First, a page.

Delineating The Immunometabolism Of Human Invariant Natural Killer T Cells

Priya Khurana, University of Pennsylvania

Abstract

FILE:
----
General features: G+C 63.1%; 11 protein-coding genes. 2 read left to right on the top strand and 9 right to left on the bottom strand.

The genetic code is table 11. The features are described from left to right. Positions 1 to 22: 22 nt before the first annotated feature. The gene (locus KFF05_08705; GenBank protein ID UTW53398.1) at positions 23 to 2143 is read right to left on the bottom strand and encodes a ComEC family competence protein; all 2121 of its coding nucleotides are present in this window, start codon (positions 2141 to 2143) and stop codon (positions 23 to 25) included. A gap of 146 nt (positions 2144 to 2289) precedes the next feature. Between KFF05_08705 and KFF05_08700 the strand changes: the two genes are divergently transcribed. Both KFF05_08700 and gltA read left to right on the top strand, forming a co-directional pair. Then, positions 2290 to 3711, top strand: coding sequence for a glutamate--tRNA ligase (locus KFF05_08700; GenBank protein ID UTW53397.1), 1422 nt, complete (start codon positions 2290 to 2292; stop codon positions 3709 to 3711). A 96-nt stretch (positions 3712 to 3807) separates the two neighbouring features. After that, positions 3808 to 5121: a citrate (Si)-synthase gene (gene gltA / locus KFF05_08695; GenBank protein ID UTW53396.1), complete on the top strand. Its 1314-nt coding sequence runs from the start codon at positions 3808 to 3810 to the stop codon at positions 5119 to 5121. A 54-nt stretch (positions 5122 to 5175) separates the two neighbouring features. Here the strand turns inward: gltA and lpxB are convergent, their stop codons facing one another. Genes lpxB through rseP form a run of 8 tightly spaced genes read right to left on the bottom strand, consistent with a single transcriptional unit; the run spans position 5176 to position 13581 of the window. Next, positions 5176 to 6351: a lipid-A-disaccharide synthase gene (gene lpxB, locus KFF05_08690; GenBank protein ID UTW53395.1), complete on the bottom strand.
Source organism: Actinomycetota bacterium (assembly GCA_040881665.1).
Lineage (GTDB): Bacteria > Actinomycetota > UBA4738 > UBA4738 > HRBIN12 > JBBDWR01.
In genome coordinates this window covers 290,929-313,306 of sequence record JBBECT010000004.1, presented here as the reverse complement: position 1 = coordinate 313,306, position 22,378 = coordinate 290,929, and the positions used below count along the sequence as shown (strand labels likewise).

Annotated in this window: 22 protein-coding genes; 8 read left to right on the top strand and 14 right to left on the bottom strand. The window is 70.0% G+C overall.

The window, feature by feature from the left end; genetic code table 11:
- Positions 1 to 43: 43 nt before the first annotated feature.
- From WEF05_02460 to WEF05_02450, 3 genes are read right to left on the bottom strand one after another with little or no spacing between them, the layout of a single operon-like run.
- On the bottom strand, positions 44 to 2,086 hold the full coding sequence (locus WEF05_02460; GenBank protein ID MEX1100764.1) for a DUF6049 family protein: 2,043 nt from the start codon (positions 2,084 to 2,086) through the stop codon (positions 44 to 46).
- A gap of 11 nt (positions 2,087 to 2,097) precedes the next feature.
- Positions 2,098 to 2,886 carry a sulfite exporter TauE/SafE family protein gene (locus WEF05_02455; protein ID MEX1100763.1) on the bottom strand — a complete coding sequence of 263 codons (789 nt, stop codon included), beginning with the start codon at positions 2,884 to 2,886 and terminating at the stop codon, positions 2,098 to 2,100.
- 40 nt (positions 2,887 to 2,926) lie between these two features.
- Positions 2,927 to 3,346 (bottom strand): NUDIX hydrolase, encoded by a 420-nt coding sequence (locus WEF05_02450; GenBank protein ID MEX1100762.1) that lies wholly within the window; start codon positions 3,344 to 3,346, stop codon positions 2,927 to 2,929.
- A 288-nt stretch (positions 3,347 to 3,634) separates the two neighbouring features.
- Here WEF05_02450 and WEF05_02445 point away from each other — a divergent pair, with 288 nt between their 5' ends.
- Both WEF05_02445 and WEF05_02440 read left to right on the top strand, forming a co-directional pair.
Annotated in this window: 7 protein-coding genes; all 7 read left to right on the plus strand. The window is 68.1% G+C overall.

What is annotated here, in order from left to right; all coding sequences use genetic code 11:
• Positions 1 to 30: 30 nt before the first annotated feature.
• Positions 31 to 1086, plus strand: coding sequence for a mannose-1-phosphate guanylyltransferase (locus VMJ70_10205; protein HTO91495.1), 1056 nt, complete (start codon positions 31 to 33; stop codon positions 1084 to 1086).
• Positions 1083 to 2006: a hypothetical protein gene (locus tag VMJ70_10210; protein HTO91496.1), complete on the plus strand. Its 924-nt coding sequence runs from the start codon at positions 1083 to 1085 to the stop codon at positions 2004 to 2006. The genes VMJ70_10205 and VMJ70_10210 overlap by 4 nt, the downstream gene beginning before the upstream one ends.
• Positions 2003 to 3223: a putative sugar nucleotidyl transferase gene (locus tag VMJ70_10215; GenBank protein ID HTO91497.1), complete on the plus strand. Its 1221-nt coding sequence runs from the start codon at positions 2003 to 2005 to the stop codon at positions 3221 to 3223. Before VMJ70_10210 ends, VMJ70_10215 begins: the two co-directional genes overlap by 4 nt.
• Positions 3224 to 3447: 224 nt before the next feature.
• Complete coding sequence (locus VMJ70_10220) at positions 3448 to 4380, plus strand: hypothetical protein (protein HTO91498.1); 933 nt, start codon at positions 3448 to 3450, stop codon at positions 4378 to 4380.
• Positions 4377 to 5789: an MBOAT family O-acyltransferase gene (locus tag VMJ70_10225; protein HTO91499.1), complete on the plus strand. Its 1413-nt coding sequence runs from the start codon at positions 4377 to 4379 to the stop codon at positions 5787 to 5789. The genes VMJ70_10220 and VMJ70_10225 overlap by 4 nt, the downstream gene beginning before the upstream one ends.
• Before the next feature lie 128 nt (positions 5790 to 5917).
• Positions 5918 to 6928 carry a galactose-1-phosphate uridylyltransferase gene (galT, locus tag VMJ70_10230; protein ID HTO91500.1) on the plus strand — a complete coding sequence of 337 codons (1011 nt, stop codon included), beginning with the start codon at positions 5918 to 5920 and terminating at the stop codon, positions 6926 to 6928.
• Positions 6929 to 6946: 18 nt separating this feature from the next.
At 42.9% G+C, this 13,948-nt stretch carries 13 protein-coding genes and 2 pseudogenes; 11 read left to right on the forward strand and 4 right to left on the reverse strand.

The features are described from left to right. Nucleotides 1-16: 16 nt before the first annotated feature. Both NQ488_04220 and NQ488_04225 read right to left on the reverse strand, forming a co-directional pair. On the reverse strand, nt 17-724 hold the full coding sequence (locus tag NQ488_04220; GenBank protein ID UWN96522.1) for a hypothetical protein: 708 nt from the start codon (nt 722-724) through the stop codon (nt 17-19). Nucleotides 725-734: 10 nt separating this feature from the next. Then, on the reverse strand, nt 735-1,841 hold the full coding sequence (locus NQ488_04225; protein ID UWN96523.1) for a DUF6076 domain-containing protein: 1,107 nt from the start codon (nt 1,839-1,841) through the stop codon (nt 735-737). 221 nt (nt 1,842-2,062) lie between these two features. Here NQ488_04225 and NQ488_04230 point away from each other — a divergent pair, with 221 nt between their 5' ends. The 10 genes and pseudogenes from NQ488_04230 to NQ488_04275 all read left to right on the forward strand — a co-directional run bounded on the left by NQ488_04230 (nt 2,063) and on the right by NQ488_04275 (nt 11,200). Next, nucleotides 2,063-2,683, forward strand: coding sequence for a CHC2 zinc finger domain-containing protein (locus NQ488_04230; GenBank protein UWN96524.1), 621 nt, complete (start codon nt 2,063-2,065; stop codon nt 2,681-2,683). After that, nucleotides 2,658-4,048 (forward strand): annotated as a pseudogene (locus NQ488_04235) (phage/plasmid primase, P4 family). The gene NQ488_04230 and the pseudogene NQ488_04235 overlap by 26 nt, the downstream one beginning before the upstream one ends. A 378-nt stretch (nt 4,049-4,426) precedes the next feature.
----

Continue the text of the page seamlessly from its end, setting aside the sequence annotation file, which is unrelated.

Invariant natural killer T (iNKT) cells comprise a unique subset of T lymphocytes that possess innate-like functional features and are primed for activation. iNKT cells exert robust anti-tumor cytotoxicity through both direct mechanisms and by modulation of other immune populations. However, the use of these cells for immunotherapies has been quite limited, remaining in early clinical stages. This is largely due to our limited understanding of basic cellular properties of iNKT cells that may influence their ability to survive and maintain effector functions within the harsh, nutrient-poor solid tumor microenvironment (TME). In conventional T cells (TCONV), naïve, effector, and memory differentiation states are characterized by unique metabolic properties and bioenergetic demands that support their dynamic functions. In TCONV, cellular metabolism is tightly linked to effector functions and their ability to adapt to the nutrient-poor TME. In contrast, the bioenergetic requirements of iNKT cells – particularly those of human iNKT cells – at baseline and upon stimulation are not well understood; neither is how these requirements affect cytokine production or anti-tumor effector functions. Thus, the focus of this thesis work was to characterize the immunometabolism of iNKT cells and investigated whether this differs from TCONV. Using transcriptional profiling, nutrient depletion studies, flow-based metabolic dyes, and Seahorse flux metabolic assays to measure real-time activity, we discover novel immunometabolic features of human iNKT cells. Unlike TCONV, human iNKT cells were not dependent upon glucose or glutamine for cytokine production and cytotoxicity upon stimulation. We also found that stimulated human iNKT cells appeared to be less glycolytic than TCONV and predominantly utilize fatty acid oxidation (FAO). Notably, this memory-like metabolism of iNKT cells may predict better adaptability to the TME long-term. Future studies are needed to further probe the immunometabolic features of different phenotypic and functional subsets of iNKT cells, as well as intratumoral iNKT cells. Importantly, our findings suggest that iNKT cell-based immunotherapeutic strategies could co-opt these unique features of iNKT cells to improve their efficacy and longevity of anti-tumor responses, a critical need for the field of cancer immunotherapy.